We welcomed and applauded the Prime Minister's decision to implement a ?2 trillion cut in personal income taxes, along with the other tax and budgetary measures that were announced in December. These are important steps towards boosting Japanese domestic demand. But we must recognize that the economic policies required to bolster confidence and restore growth are a moving target, and we hope that the Japanese government will take steps sufficient to bring about a vigorous economic recovery led by domestic demand. Measures to strengthen the Japanese financial system are also critical to restoring growth in Japan and confidence in the region. The proposals by the LDP, including the strengthening of the Deposit Insurance Corporation, are constructive steps. Our own experience, and I think the experience of other countries, indicates that it is important to move quickly to close truly insolvent institutions, while at the same time protecting depositors and restoring confidence in the financial system. In addition to achieving economic recovery, Japan has the challenge of bringing about more vigorous and sustained growth. Creating a stronger and more dynamic financial system is a key part of reaching this goal. Thorough and fundamental deregulation is also key to unleashing the innovative potential of a modern economy, and it is this longer-term issue on which I want to focus today.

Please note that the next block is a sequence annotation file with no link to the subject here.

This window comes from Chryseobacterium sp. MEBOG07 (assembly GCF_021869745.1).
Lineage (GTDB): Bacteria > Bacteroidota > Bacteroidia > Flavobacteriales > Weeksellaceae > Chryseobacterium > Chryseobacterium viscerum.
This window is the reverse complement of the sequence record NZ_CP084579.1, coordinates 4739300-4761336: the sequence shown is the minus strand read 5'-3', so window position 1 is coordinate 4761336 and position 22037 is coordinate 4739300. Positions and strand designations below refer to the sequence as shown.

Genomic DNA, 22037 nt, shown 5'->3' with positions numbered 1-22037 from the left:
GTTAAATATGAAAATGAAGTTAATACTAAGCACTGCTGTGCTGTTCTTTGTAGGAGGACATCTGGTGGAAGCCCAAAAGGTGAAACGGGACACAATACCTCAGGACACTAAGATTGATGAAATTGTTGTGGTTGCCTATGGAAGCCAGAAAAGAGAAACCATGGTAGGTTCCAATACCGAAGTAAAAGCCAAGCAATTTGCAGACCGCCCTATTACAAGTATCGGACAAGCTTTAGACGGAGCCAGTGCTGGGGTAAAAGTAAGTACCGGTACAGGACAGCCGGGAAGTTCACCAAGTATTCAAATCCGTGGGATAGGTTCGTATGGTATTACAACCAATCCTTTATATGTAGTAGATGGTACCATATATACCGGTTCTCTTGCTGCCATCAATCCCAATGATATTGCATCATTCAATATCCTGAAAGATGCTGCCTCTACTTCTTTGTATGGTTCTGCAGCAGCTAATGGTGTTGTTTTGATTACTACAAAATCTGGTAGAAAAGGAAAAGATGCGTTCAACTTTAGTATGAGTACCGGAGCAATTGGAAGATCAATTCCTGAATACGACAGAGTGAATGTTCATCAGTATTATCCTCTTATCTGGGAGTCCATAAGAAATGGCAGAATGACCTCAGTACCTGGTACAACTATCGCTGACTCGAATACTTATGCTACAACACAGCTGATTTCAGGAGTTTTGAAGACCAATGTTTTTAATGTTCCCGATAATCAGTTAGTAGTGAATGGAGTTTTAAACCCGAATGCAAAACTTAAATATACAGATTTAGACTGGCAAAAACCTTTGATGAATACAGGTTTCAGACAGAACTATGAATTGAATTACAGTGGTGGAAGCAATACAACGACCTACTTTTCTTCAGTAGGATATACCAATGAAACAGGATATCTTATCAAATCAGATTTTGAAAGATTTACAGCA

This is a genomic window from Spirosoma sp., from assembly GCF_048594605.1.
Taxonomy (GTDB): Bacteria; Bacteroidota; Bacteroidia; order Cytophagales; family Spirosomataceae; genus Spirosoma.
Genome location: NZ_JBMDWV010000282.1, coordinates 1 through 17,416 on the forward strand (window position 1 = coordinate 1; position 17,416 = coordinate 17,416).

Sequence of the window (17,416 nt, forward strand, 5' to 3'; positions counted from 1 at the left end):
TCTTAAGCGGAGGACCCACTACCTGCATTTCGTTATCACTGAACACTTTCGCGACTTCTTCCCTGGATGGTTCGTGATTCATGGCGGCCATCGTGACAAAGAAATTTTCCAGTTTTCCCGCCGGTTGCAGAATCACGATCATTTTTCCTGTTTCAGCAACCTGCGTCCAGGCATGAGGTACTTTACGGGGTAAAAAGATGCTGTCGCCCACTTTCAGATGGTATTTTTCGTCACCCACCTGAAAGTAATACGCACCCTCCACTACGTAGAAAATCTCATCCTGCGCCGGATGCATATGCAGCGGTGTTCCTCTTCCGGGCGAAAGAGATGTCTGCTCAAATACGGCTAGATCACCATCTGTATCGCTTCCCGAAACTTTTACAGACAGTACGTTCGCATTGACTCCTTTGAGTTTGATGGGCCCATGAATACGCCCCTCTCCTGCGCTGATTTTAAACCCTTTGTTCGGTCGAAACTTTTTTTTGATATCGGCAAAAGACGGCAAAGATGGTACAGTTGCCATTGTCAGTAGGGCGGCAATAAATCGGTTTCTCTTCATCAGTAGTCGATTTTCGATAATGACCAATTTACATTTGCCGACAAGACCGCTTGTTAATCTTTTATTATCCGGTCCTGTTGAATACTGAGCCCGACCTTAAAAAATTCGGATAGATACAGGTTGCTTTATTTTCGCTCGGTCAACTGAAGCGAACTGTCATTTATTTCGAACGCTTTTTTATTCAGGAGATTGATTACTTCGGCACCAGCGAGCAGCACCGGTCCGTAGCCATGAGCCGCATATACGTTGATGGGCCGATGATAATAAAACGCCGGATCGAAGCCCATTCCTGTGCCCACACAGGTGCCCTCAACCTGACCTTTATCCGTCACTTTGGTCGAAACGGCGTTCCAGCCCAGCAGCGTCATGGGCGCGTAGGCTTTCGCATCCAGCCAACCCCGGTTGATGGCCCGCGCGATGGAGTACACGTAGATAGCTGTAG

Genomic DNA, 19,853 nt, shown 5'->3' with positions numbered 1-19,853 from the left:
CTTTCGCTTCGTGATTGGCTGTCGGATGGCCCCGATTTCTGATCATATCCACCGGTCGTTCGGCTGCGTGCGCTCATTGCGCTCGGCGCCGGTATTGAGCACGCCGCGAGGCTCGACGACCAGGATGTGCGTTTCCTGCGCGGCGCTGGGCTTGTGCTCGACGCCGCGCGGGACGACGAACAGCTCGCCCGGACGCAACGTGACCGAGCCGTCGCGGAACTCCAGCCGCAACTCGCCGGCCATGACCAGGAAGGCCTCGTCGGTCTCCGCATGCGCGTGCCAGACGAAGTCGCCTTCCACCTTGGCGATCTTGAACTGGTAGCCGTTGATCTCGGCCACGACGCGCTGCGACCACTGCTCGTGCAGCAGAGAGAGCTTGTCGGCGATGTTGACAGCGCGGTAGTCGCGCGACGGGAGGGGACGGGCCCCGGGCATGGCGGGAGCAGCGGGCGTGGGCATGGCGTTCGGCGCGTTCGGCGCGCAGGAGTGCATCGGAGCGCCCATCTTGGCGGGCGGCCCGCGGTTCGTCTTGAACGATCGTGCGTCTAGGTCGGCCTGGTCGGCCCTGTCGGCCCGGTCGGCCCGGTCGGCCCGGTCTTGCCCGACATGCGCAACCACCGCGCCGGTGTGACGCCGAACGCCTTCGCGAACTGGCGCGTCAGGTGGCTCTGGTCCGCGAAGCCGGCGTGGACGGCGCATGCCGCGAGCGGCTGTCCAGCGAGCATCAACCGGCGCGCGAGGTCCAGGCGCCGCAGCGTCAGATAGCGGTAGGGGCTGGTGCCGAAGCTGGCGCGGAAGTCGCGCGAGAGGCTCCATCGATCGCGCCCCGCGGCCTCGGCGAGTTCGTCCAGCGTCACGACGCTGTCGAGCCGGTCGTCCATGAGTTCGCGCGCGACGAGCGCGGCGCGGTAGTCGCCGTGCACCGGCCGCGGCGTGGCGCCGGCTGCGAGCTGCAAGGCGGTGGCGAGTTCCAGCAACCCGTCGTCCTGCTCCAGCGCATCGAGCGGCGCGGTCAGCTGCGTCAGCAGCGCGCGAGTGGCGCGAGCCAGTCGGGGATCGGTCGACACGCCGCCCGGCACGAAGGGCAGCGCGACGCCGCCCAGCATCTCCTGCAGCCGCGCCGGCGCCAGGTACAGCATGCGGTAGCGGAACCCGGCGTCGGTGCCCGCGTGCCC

Deregulation does not just benefit companies trying to enter the Japanese market. Japanese companies and consumers will benefit even more. The cellular phone agreement is an excellent example of the positive results of opening a protected market to competition. In just three years, cellular phone subscribers increased by 85 percent. American and Japanese equipment suppliers saw major increases in their sales. The greatest beneficiaries, however, were Japanese consumers who enjoyed dramatic reductions in the prices of cellular phones and service.